Jones v. Rath Packing Co., 430 U.S. 519, 525-26 (1977).

Cipollone v. Liggett Group, Inc., 505 U.S. 504, 516 (1992) (citing, respectively, Pacific Gas & Elec. Co. v. State Energy Resource Conservation and Development Comm’n, 461 U.S. 190, 204 (1983) and Fidelity Fed. Sav. & Loan Assn. v. de la Cuesta, 458 U.S. 141, 153 (1982)).





In re C.M.K., 552 N.W.2d 768, 770 (Minn. Ct. App. 1996) (holding that application of state law would “conflict with” application of federal immigration law); In re Y.W., 1996 WL 665937 at *2 (Minn. App. 1996) (holding that Congress intended to retain “exclusive control over immigration”); compare Gao, 185 F.3d at 555 (holding that the action “of the county court did not refrain the government from acting.”).

In re C.M.K., 552 N.W.2d at 770; In re Y.W., 1996 WL 665937 at * 2.

“[O]ver no conceivable subject is the legislative power of Congress more complete.” Reno v. Flores, 507 U.S. 292, 305 (1993) (quoting Fiallo v. Bell, 430 U.S. 787, 792 (1977) (quoting Oceanic Steam Navigation Co. v. Stranahan, 214 U.S. 320, 339-40 (1909))).

Gao, 185 F.3d at 555.

8 U.S.C. §1101(a)(27)(J) (2000).

Id.; see also Gao, 185 F.3d at 554-55.

The Minnesota Court of Appeals notes in both cases that each boy was abused by smugglers before being apprehended by the Service and faced potential abuse if returned to China. In re C.M.K., 552 N.W.2d at 770; In re Y.W., 1996 WL 665937 at *1, *3.

252 PUBLIC INTEREST LAW JOURNAL [Vol. 15 the New York apartment in which they were held, both Y.W. and C.M.K. would have been subject to the jurisdiction of the New York State family courts103 and eligible for special immigrant juvenile status.104 Thus, to accept the courts’ implied preemption analysis is to conclude that preemption exists based on the point in time at which a child is taken into custody. Yet, a child who was never legally admitted into the United States and who lives on the streets of New York after the death of his parents is as removable under the immigration law as a child arriving unaccompanied in the country after the death of his parents.105 Concluding that a state retains jurisdiction over the first case but is preempted as to the latter case is unsound.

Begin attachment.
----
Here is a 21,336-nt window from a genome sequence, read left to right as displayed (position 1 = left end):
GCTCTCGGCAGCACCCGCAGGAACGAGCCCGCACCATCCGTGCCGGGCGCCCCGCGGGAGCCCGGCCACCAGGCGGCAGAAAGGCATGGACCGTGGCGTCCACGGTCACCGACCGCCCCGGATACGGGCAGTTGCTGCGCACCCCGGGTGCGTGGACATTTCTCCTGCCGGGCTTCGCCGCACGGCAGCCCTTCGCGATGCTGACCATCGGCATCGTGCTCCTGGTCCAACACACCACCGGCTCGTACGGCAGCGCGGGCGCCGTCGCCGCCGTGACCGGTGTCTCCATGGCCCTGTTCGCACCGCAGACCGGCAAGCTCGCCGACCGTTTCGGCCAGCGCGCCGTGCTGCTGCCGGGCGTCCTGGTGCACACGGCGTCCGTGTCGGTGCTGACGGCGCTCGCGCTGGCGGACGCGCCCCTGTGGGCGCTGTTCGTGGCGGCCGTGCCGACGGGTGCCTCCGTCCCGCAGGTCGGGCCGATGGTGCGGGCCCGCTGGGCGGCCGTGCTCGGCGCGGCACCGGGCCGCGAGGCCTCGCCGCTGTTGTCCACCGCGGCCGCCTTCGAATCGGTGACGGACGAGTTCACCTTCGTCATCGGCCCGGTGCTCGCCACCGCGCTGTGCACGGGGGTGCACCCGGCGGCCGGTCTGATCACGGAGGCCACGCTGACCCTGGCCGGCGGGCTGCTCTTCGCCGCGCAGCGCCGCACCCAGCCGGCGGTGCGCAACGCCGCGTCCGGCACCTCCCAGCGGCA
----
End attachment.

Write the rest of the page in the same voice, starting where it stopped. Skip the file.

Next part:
The Attorney General possesses authority to detain aliens.106 The authority to detain, however, does not facially conflict with the exercise of state court dependency jurisdiction.107 The Service conflated the issues of dependency and detention when it opposed the Minnesota courts’ exercise of jurisdiction and asserted that the boys could not be found dependent because the Service, which held them in detention, was their guardian.108 Judge Randall of the Minnesota Court of Appeals notes

the incongruity of the Service’s position in his concurring opinion in In re Y.W.:

The INS puts itself in a truly anomalous position. They argue that Y.W. cannot really be a CHIPS, because a real CHIPS has no “guardian” and the INS points out that it is “his guardian”.... I am not comfortable with the INS holding itself out as Y.W.’s guardian, while at the same time they vigorously line up a case to deport him.109 N.Y. SOC. SERV. LAW §§ 1011-1013, 1015.

8 U.S.C. § 1101(a)(27)(J).

In 1996, the Illegal Immigration Reform and Responsibility Act (IIRIRA) replaced the definition of entry with a definition of admission. 8 U.S.C. § 1101(a)(13)(A). As a result, an immigrant who was not lawfully admitted and entered without inspection is inadmissible and thus removable as if he had been detained when trying to enter the country. 8 U.S.C. § 1182(a)(6)(A)(i) (2000); 8 C.F.R. § 235.1(d)(2) (2000).

8 U.S.C. § 1226(a) (2000); 8 C.F.R. § 236.1(c) (2005).

See Reno v. Flores, 507 U.S. 292, 312 n.7, n.8 (1993); Gao v. Jenifer, 185 F.3d 548, 555 (6th Cir. 1999).

In re C.M.K., 552 N.W.2d at 770-771; In re Y.W. 1996 WL 665937, at *4 (Minn. App.

1996).

In re Y.W., 1996 Minn. App. LEXIS 1302 at *15 (Randall, J., concurrence). It should also be noted that both boys were subject to deportation, not exclusion and that nothing in the statute precludes detained minors from accessing SIJ status. The general counsel’s opinion, in which the Service established that it would oppose any exercise of state court jurisdiction over minors in Service custody, found that adjustment of status remained available to “juveniles in INS foster care detention... subject to deportation proceedings....” I.N.S.

Gen. Couns. Op. 95-11, 1995 WL 1796318 (June 30, 1995). Yet, when such a case was taken to court, the Service took the position that aliens in INS custody, even those subject to deportation proceedings, are ineligible for SIJ status because no court can declare them dependents. Gao, 185 F.3d at 553 n.2.